So who’s kidding who? Whoever started the rumor, knows perfectly well that the grants were denied because the applicants were ineligible and someone is using me as a scapegoat while they scrape egg off their face. A phone call could have determined eligibility requirements (probably it did). They were told they were ineligible before they took it to the Commissioner’s office, otherwise the MSHDA employee wouldn’t have recommended trying the County route. Our tax dollars went towards hiring a third-party administrator to fill out and file the application (big bucks on this one). Hours of time that should have been used running the Village by Wonacott and Guetschow. Hours of time from the County Commissioners and expenses paid to make those trips etc.
Still left to discuss is the Facade grant for Royal Expressions that was approved, waiting for the final inspection. After the RRG’s were denied, Debbie Royal retracted her application. After putting those three grant “screwing rumors to bed, you might think I could stop talking about them. Well, I’ve actually got more to say in the next post; we’re going to be doing a little deeper analysis.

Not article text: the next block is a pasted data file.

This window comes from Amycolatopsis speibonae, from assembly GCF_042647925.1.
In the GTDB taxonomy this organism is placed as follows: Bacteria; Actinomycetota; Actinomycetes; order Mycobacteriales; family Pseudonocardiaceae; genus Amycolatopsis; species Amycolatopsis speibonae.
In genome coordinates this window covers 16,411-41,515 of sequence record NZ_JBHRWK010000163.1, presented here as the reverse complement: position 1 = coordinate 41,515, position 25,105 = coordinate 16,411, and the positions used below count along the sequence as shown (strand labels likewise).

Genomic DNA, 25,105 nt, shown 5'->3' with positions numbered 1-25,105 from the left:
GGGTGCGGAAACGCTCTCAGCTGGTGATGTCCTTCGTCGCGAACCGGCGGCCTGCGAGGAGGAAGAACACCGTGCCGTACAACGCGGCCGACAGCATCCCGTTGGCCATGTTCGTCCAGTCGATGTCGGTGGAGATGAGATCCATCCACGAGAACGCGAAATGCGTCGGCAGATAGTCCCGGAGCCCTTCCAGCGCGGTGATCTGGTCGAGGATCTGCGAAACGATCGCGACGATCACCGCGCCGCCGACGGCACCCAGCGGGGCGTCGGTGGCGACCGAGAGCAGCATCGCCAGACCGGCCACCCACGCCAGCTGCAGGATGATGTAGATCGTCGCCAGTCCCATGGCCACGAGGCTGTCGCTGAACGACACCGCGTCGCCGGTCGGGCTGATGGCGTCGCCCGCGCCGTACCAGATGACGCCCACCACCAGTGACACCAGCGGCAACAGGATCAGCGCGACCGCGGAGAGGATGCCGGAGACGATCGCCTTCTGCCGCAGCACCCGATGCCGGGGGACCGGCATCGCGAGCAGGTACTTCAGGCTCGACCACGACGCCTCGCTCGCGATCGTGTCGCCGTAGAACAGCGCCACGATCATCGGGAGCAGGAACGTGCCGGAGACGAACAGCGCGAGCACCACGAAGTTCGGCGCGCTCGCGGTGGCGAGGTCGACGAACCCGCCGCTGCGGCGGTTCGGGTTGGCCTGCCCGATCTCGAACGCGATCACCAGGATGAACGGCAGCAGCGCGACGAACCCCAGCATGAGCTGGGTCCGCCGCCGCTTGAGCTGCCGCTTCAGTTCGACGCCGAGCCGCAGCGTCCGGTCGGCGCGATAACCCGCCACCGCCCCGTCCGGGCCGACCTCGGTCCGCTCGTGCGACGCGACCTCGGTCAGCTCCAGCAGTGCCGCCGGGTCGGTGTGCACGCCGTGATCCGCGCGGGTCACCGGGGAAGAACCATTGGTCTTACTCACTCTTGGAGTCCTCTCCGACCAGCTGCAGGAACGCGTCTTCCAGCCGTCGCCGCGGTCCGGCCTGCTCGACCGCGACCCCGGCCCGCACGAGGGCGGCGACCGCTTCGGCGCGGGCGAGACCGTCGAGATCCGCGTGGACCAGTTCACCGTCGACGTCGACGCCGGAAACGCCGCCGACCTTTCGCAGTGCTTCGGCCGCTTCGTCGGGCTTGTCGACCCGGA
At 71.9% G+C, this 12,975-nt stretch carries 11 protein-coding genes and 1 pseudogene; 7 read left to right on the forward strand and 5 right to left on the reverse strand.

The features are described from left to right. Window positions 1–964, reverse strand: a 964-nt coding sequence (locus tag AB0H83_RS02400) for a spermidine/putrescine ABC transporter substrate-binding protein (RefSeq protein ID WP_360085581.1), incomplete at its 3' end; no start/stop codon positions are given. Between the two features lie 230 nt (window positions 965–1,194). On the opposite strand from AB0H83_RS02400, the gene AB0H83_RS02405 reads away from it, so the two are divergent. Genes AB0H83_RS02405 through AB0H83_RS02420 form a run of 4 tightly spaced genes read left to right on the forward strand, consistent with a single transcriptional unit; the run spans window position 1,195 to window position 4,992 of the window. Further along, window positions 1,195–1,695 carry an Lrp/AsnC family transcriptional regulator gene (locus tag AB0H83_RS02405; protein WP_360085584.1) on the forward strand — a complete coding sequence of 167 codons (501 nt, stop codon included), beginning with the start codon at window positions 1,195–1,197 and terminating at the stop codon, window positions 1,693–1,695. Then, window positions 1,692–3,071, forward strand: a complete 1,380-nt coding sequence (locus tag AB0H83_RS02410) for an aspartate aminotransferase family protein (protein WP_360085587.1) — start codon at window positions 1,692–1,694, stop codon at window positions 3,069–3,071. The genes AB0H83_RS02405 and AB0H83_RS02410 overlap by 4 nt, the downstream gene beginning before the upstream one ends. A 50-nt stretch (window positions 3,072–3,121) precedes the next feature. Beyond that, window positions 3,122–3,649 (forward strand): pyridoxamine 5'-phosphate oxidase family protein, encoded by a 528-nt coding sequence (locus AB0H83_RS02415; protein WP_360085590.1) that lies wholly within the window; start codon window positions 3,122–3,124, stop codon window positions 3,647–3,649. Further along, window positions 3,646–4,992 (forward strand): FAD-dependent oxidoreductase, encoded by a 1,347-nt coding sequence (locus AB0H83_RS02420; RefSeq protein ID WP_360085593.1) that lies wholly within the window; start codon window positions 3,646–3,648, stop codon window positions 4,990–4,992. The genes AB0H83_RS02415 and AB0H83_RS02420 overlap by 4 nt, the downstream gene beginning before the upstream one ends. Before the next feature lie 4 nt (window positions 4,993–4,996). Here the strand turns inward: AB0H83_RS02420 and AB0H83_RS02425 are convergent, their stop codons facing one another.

Want more info about the Michigan State Housing Development Authority? Here is a snippet of an article that reiterates some concerns I’ve had with MSHDA and brings attention to trouble that was brewing, click the link to read more.
MSHDA: Providing Housing for the Poor or for the Cool?
By James M. Hohman | July 5, 2007
Government agencies that were created to accomplish lofty civil objectives often end up functioning as little more than political machines. The Michigan State Housing Development Authority, for example, was established to increase the supply of affordable housing for low-income Michigan residents. Today the agency is engaged in activities well beyond its scope and mission. MSHDA needs to be reformed and some of its functions privatized to realign the agency with its stated objectives.